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Unidad 10.4

My World

6 Semanas

In this unit, the student explores expository writing and point of view by reading informational text and literature and relating it to his/her life and family. He/she explores his/her family and cultural background and makes connections between current and historical events and how they are represented in various texts. The student focuses on fact and opinion, making connections to text, main idea and details, expository writing, note taking, research and essays.

  • Preguntas Esenciales (PE) y Comprensión Duradera (CD)
  • Objetivos de Transferencia (T) y Adquisición (A)
  • Los Estándares de Puerto Rico (PRCS)
PE1 In what ways do history, family, and culture influence who we are and what we become?
CD1 Our experiences and relationships on a personal, social, historical, and political level affect our actions and decisions and reflect and influence who we are and what we become.
PE2 What strategies for reading and writing help us to increase understanding of a text?
CD2 Making personal, text-to-text, text-to-world connections help us understand what we read and inform what we write. Determining main idea, predicting events, inferring and identifying truth from fiction, and supporting our statements with evidence all increase our understanding of the texts we read and produce.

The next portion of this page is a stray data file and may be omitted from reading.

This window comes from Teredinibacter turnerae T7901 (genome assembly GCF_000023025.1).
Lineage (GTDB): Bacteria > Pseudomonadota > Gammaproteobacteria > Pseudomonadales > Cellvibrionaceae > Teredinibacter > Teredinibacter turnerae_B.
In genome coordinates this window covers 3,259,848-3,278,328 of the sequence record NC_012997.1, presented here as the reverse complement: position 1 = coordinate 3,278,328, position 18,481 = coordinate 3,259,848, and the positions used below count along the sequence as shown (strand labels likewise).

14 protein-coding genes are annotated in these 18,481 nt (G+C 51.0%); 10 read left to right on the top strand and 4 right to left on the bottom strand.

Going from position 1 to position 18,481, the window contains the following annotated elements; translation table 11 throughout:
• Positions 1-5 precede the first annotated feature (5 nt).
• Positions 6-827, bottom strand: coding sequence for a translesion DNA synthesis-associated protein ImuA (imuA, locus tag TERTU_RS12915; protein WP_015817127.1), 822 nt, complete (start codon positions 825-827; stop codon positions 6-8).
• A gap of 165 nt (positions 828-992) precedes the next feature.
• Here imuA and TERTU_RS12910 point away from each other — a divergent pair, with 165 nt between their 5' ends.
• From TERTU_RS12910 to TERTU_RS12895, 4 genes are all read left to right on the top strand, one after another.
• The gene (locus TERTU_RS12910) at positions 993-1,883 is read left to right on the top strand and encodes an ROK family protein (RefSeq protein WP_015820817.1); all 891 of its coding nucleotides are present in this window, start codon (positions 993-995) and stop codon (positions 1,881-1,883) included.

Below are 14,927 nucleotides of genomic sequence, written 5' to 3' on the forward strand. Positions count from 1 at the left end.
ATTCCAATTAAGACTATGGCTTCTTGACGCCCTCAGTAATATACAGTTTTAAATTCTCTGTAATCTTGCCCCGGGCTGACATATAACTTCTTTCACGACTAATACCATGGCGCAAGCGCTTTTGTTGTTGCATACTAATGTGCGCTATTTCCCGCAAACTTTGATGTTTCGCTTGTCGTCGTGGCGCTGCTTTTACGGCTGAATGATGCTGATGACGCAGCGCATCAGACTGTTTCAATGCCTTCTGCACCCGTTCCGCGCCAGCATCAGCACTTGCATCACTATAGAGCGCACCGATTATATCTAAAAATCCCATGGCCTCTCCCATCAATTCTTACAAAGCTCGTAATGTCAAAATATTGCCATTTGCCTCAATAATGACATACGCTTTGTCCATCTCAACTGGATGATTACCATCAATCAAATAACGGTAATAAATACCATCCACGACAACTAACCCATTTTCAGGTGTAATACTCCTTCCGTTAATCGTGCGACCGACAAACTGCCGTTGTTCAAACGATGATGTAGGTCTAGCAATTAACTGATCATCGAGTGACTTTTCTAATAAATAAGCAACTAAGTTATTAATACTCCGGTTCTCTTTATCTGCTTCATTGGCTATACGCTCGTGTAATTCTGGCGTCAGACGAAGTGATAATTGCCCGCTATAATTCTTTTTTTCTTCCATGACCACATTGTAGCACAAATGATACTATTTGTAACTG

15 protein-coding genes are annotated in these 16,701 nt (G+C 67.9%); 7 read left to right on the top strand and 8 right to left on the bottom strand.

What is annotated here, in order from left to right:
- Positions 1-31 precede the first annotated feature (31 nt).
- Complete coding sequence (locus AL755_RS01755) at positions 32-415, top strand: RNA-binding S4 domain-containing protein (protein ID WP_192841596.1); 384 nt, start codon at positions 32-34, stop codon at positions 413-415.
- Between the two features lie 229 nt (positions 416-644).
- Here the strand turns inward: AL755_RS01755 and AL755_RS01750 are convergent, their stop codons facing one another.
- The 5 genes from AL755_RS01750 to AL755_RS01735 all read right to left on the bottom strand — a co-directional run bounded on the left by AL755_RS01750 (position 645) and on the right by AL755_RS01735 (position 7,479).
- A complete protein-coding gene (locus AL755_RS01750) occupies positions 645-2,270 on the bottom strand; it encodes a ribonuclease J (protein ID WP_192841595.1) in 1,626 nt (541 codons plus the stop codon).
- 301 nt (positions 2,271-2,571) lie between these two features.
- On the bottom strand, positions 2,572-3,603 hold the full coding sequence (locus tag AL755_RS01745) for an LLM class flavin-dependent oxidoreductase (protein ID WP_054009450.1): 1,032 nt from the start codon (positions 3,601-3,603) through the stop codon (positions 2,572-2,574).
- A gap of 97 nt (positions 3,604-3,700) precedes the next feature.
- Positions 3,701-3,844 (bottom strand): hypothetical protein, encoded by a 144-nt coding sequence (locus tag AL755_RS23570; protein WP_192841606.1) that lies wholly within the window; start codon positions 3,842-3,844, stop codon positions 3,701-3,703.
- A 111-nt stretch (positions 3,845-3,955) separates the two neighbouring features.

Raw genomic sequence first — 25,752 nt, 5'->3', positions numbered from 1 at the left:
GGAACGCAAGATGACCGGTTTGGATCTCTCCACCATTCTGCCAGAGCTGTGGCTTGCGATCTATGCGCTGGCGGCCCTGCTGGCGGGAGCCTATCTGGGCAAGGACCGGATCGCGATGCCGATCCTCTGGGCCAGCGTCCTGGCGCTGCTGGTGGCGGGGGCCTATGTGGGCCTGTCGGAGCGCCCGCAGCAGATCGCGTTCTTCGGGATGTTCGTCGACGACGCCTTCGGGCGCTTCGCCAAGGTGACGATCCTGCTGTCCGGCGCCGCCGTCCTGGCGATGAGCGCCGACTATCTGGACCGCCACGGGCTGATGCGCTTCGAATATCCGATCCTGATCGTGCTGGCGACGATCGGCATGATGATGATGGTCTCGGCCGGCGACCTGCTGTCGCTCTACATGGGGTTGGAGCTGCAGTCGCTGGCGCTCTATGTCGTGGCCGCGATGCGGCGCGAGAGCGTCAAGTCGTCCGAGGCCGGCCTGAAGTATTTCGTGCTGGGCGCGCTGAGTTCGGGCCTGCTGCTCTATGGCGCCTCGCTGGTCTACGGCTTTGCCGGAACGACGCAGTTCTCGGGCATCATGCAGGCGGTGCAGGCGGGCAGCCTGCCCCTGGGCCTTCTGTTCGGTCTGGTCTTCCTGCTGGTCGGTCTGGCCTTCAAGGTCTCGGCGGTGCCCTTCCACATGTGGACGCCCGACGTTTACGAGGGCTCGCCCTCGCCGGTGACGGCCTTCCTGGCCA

PE3 What does it mean to examine and support a claim?
CD3 Complex ideas are examined and conveyed through critical thinking, the use of specific language, and text-based evidence.
PE4 What do good readers and writers do to convey information?
CD4 Good readers read and write literature and informational texts for different purposes with style and content dictated by and reflected in those purposes.

T1. The student will leave the class able to use his/her learning about informational texts and the characteristics of the genre to better understand expository reading and writing. He/she will make connections from the readings to the history of his/her family, communities, and culture. The student will read and write expository essays, identify fact from fiction, make connections, and conduct research.